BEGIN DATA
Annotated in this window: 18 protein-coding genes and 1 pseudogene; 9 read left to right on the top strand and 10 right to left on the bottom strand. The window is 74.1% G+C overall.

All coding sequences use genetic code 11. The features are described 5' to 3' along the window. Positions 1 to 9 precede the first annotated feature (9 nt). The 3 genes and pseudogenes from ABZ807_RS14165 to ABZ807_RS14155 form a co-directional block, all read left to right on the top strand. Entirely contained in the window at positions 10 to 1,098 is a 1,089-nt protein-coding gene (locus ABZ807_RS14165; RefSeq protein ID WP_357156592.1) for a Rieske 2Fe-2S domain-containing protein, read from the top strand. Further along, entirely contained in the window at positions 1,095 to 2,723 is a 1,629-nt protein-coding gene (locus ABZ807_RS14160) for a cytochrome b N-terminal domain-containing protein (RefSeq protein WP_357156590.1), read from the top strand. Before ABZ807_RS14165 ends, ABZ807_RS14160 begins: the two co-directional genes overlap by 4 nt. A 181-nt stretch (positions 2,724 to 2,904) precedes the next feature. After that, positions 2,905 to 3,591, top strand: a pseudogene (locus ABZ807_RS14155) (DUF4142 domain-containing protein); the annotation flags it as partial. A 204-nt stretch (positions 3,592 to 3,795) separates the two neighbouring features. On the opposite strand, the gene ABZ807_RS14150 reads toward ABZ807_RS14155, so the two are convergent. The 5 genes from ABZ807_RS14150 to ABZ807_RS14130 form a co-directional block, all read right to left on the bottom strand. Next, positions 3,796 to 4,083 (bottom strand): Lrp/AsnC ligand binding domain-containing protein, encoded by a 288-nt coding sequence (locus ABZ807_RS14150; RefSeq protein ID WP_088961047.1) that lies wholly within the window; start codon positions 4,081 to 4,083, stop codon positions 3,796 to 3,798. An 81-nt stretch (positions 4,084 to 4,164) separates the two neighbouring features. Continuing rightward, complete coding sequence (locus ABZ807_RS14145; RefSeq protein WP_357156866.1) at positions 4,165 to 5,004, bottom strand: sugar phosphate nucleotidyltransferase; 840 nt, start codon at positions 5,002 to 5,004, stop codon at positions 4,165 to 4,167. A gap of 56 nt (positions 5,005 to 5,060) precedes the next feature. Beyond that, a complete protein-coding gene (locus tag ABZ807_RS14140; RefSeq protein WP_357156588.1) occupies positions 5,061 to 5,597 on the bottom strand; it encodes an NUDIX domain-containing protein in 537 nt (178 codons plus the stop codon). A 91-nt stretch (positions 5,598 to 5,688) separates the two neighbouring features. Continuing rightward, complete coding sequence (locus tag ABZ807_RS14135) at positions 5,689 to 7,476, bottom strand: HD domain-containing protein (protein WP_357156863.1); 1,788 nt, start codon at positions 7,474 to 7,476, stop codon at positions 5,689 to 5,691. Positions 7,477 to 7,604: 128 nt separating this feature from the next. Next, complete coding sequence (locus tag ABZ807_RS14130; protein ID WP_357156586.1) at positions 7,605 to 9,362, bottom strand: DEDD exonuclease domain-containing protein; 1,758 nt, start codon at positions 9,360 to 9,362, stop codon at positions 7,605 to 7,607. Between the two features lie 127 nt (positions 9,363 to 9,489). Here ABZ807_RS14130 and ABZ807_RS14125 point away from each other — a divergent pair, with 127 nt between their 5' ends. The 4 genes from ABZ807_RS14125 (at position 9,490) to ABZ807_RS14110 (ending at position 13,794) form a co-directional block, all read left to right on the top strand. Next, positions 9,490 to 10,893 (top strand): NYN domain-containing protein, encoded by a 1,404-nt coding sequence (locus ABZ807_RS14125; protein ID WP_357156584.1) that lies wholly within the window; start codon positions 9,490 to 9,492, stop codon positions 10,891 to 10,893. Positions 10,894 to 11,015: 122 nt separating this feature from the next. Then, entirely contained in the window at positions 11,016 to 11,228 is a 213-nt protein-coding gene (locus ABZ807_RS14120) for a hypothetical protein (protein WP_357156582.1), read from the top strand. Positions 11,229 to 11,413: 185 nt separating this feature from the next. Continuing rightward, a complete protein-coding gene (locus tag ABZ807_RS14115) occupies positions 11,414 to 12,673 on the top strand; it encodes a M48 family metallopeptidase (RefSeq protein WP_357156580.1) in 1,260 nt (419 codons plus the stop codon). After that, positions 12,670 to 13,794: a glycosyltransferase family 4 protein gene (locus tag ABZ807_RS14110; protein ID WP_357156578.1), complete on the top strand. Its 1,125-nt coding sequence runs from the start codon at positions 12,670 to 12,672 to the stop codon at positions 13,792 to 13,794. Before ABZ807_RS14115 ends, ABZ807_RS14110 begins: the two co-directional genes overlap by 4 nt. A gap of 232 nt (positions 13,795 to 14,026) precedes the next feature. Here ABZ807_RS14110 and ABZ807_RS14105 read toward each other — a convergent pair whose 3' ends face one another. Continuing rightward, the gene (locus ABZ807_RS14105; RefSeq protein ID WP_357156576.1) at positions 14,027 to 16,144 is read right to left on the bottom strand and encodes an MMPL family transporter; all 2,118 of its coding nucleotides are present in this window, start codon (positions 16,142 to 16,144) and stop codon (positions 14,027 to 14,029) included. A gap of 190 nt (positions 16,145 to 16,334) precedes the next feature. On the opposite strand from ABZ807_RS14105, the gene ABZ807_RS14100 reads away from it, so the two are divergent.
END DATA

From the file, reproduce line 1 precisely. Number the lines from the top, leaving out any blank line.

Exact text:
Annotated in this window: 18 protein-coding genes and 1 pseudogene; 9 read left to right on the top strand and 10 right to left on the bottom strand. The window is 74.1% G+C overall.